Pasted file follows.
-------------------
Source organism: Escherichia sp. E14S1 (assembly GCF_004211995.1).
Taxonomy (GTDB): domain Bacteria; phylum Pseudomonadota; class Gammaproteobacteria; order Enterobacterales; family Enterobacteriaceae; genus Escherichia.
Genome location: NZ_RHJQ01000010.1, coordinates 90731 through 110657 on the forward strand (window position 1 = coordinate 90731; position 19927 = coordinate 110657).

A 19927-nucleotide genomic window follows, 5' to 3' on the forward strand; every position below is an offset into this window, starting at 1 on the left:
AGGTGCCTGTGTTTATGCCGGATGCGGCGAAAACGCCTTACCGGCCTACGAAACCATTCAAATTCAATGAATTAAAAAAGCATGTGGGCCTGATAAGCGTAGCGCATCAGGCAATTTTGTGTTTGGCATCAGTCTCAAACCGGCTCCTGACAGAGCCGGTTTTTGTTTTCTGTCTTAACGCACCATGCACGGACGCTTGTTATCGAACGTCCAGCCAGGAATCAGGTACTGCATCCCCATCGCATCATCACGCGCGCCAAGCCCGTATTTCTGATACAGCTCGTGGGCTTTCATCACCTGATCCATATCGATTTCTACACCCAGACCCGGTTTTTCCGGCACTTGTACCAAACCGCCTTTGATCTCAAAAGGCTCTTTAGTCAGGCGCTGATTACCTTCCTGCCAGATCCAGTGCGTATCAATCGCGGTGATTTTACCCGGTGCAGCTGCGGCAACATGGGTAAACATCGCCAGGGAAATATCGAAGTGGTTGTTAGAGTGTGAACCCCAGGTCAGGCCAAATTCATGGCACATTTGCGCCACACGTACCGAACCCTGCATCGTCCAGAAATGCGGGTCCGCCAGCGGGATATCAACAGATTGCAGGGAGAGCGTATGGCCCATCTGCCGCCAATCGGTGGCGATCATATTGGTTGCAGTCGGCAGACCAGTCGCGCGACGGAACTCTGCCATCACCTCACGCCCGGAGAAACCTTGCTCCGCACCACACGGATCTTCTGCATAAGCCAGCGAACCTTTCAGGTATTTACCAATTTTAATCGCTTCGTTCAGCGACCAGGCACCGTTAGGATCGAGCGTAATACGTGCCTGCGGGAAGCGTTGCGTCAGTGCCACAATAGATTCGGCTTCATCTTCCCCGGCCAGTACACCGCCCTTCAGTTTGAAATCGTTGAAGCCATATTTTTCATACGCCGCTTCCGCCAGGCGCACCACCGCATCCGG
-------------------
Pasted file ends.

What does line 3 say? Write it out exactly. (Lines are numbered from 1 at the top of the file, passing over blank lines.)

Genome location: NZ_RHJQ01000010.1, coordinates 90731 through 110657 on the forward strand (window position 1 = coordinate 90731; position 19927 = coordinate 110657).